Appears in
On Food and Cooking

By Harold McGee

Published 2004

  • About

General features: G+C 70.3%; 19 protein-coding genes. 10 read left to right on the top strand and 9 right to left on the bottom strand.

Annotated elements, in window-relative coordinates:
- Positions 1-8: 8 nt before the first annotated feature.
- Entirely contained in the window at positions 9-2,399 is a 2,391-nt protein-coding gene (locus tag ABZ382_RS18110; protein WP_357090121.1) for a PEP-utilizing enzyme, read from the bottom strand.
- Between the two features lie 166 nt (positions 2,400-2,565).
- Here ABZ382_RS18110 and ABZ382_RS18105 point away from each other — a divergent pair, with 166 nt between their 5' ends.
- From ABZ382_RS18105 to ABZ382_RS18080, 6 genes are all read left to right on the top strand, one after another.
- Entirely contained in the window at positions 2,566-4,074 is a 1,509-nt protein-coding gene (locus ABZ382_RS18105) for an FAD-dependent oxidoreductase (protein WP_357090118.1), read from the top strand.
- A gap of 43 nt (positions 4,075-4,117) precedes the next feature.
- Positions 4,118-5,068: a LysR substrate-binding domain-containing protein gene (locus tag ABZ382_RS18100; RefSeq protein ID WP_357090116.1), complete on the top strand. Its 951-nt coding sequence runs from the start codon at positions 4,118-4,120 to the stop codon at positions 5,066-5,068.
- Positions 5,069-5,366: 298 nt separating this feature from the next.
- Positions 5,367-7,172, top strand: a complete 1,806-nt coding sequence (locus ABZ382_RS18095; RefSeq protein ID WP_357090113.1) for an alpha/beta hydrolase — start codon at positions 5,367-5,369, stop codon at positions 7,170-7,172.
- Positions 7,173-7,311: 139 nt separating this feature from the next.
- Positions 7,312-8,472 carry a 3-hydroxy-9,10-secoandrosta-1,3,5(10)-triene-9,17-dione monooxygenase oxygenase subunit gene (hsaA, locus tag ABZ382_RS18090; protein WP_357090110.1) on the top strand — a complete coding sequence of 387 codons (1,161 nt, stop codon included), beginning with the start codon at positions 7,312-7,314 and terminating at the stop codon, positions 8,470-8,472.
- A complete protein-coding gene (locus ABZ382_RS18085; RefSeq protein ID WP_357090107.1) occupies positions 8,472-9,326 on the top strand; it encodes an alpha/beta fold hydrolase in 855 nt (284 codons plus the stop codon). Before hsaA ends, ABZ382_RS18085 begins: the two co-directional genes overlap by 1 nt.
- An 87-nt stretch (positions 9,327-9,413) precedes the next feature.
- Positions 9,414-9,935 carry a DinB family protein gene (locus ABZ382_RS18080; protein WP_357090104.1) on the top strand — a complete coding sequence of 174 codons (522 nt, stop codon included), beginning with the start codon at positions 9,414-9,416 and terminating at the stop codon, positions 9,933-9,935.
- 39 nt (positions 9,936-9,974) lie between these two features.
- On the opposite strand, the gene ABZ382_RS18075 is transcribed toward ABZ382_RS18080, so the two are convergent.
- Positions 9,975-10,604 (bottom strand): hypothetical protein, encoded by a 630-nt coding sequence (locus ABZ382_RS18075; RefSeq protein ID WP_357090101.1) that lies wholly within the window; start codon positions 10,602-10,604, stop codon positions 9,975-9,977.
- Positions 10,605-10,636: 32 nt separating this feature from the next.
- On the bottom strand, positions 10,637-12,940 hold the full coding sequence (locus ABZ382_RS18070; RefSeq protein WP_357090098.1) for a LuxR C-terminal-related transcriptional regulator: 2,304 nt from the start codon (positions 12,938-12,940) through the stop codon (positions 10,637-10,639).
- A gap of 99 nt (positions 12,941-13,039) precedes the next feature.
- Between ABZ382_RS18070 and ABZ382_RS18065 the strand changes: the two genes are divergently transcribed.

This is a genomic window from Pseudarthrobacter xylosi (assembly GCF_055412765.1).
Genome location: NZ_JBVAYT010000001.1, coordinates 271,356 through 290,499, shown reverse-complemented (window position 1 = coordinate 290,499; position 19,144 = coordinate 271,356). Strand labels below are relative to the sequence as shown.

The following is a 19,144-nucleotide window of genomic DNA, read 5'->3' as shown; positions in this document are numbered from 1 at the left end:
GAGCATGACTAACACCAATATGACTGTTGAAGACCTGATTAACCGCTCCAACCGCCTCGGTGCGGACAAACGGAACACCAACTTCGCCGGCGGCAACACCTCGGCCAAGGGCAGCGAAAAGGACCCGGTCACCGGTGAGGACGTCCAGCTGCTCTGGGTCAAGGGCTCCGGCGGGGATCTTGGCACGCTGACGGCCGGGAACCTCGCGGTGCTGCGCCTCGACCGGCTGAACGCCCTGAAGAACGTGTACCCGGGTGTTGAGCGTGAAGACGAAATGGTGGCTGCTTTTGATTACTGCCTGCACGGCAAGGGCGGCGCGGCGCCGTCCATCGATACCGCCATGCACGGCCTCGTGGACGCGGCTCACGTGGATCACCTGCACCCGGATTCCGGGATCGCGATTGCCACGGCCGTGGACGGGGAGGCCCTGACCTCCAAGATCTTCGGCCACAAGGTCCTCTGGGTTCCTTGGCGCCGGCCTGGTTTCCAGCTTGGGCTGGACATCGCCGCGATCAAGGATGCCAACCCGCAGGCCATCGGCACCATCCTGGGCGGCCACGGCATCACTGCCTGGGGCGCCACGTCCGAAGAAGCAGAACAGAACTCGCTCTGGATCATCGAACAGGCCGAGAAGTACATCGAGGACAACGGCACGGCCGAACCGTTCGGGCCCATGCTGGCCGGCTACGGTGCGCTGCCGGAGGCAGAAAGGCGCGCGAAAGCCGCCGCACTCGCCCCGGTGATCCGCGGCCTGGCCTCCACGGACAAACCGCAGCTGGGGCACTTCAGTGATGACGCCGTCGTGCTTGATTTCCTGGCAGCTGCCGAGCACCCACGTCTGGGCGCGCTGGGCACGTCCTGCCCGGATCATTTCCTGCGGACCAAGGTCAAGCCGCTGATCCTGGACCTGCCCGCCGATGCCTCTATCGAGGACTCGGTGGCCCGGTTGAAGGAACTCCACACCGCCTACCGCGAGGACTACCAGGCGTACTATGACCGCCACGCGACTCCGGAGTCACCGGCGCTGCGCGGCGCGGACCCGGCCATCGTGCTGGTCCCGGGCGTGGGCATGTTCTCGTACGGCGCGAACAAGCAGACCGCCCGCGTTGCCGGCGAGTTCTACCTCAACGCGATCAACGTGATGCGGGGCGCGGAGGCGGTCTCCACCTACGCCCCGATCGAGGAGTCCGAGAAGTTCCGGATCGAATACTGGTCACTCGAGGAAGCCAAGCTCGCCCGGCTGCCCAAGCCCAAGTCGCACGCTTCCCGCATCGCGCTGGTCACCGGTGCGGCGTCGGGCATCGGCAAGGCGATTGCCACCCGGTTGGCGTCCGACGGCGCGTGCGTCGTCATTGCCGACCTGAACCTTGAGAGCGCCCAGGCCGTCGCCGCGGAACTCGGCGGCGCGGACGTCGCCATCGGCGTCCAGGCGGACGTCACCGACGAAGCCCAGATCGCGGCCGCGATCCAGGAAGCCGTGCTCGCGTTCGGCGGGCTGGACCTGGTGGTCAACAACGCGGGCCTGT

Unlike onions and garlic, leeks don’t form useful storage bulbs, and are grown instead for their scallion-like mass of fresh leaves. (There’s one exception to this rule: the leek variety confusingly named “elephant garlic” because it produces a garlic-like bulb cluster that can reach 1 lb/450 gm.) Leeks are very tolerant of cold and in many regions can be harvested throughout the winter. They grow to a large size, and the prized white base portion of their leaves is often increased (to as much as 1 ft/3 m long and 3 in/7.5 cm thick) by hilling soil up around the growing plant to shield more of it from the sun. This practice also fills the spaces between leaves with grit, and necessitates careful washing. The inner leaves (and seldom-used roots) have the strongest flavor. The upper green portion of each leek leaf is edible, but tends to be tougher and to have a less oniony, more cabbage-like flavor than the lower white portion. It’s also rich in long-chain carbohydrates that give the cooked vegetable a slippery texture, will gel when chilled, and can lend body to soups and stews.